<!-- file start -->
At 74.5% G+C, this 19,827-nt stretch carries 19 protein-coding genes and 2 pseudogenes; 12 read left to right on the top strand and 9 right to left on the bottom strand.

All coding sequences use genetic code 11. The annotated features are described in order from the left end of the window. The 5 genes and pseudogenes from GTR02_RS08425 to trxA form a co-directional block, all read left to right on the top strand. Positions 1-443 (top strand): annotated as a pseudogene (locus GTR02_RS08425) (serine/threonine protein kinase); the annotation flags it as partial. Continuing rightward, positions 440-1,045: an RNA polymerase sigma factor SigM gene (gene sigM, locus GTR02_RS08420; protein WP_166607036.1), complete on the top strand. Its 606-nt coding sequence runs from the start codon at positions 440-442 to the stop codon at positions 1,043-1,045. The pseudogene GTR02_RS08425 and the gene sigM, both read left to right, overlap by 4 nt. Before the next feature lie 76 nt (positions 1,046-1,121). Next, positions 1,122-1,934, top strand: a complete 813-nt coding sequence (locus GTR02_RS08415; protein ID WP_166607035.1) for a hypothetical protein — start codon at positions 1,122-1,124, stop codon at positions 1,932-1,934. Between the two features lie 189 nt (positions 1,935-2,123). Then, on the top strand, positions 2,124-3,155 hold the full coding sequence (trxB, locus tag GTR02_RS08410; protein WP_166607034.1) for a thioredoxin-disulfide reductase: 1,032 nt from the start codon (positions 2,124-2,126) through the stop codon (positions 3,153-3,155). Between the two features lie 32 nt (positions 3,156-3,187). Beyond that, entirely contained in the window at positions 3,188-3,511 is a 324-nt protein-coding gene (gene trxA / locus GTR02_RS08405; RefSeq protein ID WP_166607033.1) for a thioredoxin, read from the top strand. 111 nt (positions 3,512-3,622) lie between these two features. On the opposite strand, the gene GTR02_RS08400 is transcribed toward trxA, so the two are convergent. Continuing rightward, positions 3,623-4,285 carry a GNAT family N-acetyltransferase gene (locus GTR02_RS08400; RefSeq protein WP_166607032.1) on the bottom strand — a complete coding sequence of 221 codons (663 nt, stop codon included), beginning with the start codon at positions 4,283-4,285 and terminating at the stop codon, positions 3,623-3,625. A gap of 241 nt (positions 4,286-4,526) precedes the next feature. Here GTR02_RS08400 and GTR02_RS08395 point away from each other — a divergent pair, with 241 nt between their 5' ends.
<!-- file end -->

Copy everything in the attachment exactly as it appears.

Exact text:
At 74.5% G+C, this 19,827-nt stretch carries 19 protein-coding genes and 2 pseudogenes; 12 read left to right on the top strand and 9 right to left on the bottom strand.

All coding sequences use genetic code 11. The annotated features are described in order from the left end of the window. The 5 genes and pseudogenes from GTR02_RS08425 to trxA form a co-directional block, all read left to right on the top strand. Positions 1-443 (top strand): annotated as a pseudogene (locus GTR02_RS08425) (serine/threonine protein kinase); the annotation flags it as partial. Continuing rightward, positions 440-1,045: an RNA polymerase sigma factor SigM gene (gene sigM, locus GTR02_RS08420; protein WP_166607036.1), complete on the top strand. Its 606-nt coding sequence runs from the start codon at positions 440-442 to the stop codon at positions 1,043-1,045. The pseudogene GTR02_RS08425 and the gene sigM, both read left to right, overlap by 4 nt. Before the next feature lie 76 nt (positions 1,046-1,121). Next, positions 1,122-1,934, top strand: a complete 813-nt coding sequence (locus GTR02_RS08415; protein ID WP_166607035.1) for a hypothetical protein — start codon at positions 1,122-1,124, stop codon at positions 1,932-1,934. Between the two features lie 189 nt (positions 1,935-2,123). Then, on the top strand, positions 2,124-3,155 hold the full coding sequence (trxB, locus tag GTR02_RS08410; protein WP_166607034.1) for a thioredoxin-disulfide reductase: 1,032 nt from the start codon (positions 2,124-2,126) through the stop codon (positions 3,153-3,155). Between the two features lie 32 nt (positions 3,156-3,187). Beyond that, entirely contained in the window at positions 3,188-3,511 is a 324-nt protein-coding gene (gene trxA / locus GTR02_RS08405; RefSeq protein ID WP_166607033.1) for a thioredoxin, read from the top strand. 111 nt (positions 3,512-3,622) lie between these two features. On the opposite strand, the gene GTR02_RS08400 is transcribed toward trxA, so the two are convergent. Continuing rightward, positions 3,623-4,285 carry a GNAT family N-acetyltransferase gene (locus GTR02_RS08400; RefSeq protein WP_166607032.1) on the bottom strand — a complete coding sequence of 221 codons (663 nt, stop codon included), beginning with the start codon at positions 4,283-4,285 and terminating at the stop codon, positions 3,623-3,625. A gap of 241 nt (positions 4,286-4,526) precedes the next feature. Here GTR02_RS08400 and GTR02_RS08395 point away from each other — a divergent pair, with 241 nt between their 5' ends.